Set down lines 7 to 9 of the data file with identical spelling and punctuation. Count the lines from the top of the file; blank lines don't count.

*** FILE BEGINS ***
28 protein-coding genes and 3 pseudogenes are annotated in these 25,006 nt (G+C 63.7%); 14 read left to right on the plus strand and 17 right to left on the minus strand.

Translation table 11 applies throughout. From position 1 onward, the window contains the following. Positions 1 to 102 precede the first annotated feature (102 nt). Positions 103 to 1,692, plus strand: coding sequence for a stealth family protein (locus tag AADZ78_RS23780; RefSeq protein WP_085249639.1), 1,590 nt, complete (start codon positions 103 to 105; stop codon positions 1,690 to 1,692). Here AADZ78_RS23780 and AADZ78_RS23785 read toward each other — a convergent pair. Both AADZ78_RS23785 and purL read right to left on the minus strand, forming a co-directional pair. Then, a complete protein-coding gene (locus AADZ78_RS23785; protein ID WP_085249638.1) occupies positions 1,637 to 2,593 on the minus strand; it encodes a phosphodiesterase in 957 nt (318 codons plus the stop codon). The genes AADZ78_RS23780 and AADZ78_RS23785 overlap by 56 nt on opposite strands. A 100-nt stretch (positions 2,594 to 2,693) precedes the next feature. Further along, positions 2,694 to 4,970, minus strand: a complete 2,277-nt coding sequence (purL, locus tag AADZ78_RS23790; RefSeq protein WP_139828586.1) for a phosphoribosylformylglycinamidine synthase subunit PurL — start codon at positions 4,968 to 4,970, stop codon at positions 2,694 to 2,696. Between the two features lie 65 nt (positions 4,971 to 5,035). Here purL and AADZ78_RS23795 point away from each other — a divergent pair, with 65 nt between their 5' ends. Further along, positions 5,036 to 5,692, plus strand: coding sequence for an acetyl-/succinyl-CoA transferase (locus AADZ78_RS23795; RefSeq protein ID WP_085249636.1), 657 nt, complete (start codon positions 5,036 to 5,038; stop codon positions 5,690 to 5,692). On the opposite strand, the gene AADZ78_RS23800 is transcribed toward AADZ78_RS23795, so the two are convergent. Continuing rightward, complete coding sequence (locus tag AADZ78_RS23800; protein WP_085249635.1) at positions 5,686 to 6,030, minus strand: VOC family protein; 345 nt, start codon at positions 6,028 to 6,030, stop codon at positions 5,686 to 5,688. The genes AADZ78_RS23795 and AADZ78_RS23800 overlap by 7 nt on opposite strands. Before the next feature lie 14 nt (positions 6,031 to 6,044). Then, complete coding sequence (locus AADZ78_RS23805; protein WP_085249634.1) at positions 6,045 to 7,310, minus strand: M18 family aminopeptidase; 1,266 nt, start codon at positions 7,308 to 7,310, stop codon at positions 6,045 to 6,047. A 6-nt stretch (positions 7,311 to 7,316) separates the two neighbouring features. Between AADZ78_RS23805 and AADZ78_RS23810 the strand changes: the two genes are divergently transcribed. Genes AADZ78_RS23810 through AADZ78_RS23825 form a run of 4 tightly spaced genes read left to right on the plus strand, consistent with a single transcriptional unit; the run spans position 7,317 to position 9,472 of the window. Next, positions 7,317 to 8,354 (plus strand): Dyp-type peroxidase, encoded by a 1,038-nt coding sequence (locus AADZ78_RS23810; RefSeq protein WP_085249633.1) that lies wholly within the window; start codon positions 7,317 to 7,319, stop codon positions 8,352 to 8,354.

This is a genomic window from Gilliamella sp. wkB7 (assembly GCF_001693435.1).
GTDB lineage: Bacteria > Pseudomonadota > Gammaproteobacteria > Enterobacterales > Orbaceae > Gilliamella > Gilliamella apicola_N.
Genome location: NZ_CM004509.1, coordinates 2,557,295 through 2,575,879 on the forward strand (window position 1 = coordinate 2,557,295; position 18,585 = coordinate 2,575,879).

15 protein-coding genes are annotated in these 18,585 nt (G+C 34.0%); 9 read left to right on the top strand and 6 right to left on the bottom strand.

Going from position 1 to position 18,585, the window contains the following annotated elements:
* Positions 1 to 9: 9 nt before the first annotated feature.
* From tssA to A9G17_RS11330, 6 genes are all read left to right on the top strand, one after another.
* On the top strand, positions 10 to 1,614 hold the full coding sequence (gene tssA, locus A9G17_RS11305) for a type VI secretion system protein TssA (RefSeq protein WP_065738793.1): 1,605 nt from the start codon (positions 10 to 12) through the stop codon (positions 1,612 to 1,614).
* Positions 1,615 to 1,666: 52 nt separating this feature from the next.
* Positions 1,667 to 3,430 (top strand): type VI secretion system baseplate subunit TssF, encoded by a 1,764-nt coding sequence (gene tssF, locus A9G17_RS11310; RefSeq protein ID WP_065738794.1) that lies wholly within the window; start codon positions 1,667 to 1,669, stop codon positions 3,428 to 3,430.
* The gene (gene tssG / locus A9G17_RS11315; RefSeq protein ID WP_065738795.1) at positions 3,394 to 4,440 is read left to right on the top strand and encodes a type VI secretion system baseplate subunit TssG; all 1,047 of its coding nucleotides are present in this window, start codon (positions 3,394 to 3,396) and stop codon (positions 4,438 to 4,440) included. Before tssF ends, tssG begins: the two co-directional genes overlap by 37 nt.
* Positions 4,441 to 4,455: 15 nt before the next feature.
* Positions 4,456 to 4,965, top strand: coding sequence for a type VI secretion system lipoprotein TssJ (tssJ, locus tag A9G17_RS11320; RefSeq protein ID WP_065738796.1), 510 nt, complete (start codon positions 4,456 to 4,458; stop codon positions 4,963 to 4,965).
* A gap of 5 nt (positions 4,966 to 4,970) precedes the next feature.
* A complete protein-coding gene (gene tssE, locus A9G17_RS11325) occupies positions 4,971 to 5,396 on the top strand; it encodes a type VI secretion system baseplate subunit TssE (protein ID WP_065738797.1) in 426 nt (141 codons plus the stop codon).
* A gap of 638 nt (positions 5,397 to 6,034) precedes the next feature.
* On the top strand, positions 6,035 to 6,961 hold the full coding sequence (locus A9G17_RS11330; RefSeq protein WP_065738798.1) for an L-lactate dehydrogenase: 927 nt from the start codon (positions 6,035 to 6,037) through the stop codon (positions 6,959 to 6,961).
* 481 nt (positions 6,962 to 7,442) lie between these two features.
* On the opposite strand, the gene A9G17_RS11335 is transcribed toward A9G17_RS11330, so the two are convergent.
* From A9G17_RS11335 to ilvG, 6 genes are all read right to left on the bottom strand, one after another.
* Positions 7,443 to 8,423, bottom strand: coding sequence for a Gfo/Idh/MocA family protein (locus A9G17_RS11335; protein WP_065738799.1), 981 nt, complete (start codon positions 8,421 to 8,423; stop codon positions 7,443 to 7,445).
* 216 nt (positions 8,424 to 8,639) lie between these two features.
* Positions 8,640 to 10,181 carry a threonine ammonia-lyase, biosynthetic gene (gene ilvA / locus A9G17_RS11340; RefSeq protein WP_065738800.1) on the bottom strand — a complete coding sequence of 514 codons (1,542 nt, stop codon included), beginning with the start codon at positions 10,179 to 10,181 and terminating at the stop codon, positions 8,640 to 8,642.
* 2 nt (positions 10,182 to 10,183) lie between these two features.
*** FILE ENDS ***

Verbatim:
Going from position 1 to position 18,585, the window contains the following annotated elements:
* Positions 1 to 9: 9 nt before the first annotated feature.
* From tssA to A9G17_RS11330, 6 genes are all read left to right on the top strand, one after another.